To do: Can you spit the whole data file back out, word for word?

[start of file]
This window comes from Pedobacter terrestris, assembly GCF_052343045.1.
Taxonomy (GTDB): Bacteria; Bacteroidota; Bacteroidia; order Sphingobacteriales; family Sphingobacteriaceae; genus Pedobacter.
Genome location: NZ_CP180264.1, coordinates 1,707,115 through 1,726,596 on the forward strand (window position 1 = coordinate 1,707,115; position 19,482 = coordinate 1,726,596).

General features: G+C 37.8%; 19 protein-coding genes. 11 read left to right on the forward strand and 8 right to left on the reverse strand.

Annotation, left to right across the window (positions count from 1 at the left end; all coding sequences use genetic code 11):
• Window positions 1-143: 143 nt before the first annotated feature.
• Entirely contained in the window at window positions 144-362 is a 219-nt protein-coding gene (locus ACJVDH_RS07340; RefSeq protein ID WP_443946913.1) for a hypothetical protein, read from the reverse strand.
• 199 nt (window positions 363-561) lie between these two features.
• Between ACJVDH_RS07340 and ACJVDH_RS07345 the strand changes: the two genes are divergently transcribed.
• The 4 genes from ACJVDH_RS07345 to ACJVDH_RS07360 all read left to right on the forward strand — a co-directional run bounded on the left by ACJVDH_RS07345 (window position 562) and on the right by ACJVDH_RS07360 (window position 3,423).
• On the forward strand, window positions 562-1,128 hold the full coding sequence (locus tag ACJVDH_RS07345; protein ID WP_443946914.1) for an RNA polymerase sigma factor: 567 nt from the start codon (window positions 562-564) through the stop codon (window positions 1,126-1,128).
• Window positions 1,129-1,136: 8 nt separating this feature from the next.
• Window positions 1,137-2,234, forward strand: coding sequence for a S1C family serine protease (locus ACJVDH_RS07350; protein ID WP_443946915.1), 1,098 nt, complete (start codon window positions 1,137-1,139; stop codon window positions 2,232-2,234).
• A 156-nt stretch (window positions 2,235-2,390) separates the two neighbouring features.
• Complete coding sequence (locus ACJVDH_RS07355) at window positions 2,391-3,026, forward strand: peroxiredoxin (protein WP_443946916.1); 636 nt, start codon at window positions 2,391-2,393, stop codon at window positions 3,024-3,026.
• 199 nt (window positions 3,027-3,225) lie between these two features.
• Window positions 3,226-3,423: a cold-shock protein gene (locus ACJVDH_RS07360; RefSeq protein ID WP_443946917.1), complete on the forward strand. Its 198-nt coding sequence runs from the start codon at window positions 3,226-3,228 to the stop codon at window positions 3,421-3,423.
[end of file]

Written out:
This window comes from Pedobacter terrestris, assembly GCF_052343045.1.
Taxonomy (GTDB): Bacteria; Bacteroidota; Bacteroidia; order Sphingobacteriales; family Sphingobacteriaceae; genus Pedobacter.
Genome location: NZ_CP180264.1, coordinates 1,707,115 through 1,726,596 on the forward strand (window position 1 = coordinate 1,707,115; position 19,482 = coordinate 1,726,596).

General features: G+C 37.8%; 19 protein-coding genes. 11 read left to right on the forward strand and 8 right to left on the reverse strand.

Annotation, left to right across the window (positions count from 1 at the left end; all coding sequences use genetic code 11):
• Window positions 1-143: 143 nt before the first annotated feature.
• Entirely contained in the window at window positions 144-362 is a 219-nt protein-coding gene (locus ACJVDH_RS07340; RefSeq protein ID WP_443946913.1) for a hypothetical protein, read from the reverse strand.
• 199 nt (window positions 363-561) lie between these two features.
• Between ACJVDH_RS07340 and ACJVDH_RS07345 the strand changes: the two genes are divergently transcribed.
• The 4 genes from ACJVDH_RS07345 to ACJVDH_RS07360 all read left to right on the forward strand — a co-directional run bounded on the left by ACJVDH_RS07345 (window position 562) and on the right by ACJVDH_RS07360 (window position 3,423).
• On the forward strand, window positions 562-1,128 hold the full coding sequence (locus tag ACJVDH_RS07345; protein ID WP_443946914.1) for an RNA polymerase sigma factor: 567 nt from the start codon (window positions 562-564) through the stop codon (window positions 1,126-1,128).
• Window positions 1,129-1,136: 8 nt separating this feature from the next.
• Window positions 1,137-2,234, forward strand: coding sequence for a S1C family serine protease (locus ACJVDH_RS07350; protein ID WP_443946915.1), 1,098 nt, complete (start codon window positions 1,137-1,139; stop codon window positions 2,232-2,234).
• A 156-nt stretch (window positions 2,235-2,390) separates the two neighbouring features.
• Complete coding sequence (locus ACJVDH_RS07355) at window positions 2,391-3,026, forward strand: peroxiredoxin (protein WP_443946916.1); 636 nt, start codon at window positions 2,391-2,393, stop codon at window positions 3,024-3,026.
• 199 nt (window positions 3,027-3,225) lie between these two features.
• Window positions 3,226-3,423: a cold-shock protein gene (locus ACJVDH_RS07360; RefSeq protein ID WP_443946917.1), complete on the forward strand. Its 198-nt coding sequence runs from the start codon at window positions 3,226-3,228 to the stop codon at window positions 3,421-3,423.